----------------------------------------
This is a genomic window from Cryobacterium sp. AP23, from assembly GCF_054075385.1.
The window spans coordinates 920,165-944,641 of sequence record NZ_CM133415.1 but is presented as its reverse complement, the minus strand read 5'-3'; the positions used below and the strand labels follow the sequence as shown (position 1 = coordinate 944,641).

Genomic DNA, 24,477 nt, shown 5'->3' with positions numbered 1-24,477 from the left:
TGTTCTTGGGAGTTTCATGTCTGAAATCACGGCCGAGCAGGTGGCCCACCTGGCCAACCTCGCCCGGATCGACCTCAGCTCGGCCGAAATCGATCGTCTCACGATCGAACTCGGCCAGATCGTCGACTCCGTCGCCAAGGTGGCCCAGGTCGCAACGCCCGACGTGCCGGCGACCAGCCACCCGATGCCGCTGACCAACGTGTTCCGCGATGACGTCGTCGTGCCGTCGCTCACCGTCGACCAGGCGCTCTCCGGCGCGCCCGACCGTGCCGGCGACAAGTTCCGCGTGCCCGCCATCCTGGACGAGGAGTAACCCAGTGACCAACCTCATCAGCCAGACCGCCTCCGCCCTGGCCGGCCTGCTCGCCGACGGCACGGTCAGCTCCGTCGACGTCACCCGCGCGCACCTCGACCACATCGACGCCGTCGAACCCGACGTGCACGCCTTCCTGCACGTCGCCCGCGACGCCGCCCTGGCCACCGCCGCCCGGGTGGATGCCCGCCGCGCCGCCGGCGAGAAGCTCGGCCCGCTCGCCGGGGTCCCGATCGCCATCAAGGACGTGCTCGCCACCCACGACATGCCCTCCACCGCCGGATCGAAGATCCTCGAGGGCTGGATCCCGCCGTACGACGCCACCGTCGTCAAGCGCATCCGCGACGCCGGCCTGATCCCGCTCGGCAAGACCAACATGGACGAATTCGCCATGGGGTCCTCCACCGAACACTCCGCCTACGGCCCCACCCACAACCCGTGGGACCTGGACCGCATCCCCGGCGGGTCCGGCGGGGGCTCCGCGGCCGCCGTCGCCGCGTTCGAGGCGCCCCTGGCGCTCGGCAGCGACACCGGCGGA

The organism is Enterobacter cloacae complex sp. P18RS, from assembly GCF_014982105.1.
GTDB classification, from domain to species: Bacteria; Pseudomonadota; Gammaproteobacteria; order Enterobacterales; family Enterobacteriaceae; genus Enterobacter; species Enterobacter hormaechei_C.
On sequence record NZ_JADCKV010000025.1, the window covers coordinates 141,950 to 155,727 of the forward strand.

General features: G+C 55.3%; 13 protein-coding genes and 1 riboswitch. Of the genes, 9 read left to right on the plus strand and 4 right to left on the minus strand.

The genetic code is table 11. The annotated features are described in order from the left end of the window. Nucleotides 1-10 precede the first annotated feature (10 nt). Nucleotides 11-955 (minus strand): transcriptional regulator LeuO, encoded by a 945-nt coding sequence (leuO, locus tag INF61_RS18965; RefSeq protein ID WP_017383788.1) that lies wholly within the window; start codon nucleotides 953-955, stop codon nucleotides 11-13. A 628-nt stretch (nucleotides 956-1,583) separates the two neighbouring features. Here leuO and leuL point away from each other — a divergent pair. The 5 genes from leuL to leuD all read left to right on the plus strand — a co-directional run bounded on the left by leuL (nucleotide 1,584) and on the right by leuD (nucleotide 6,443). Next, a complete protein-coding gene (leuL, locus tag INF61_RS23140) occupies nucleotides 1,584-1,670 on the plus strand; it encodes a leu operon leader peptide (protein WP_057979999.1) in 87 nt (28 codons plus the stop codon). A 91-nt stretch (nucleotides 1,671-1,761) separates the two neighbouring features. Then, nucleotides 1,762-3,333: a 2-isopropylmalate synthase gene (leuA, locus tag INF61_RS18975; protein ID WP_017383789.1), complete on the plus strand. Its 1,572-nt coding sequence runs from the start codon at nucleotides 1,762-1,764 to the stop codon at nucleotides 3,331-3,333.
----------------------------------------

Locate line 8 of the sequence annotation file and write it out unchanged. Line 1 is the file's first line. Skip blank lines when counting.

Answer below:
General features: G+C 55.3%; 13 protein-coding genes and 1 riboswitch. Of the genes, 9 read left to right on the plus strand and 4 right to left on the minus strand.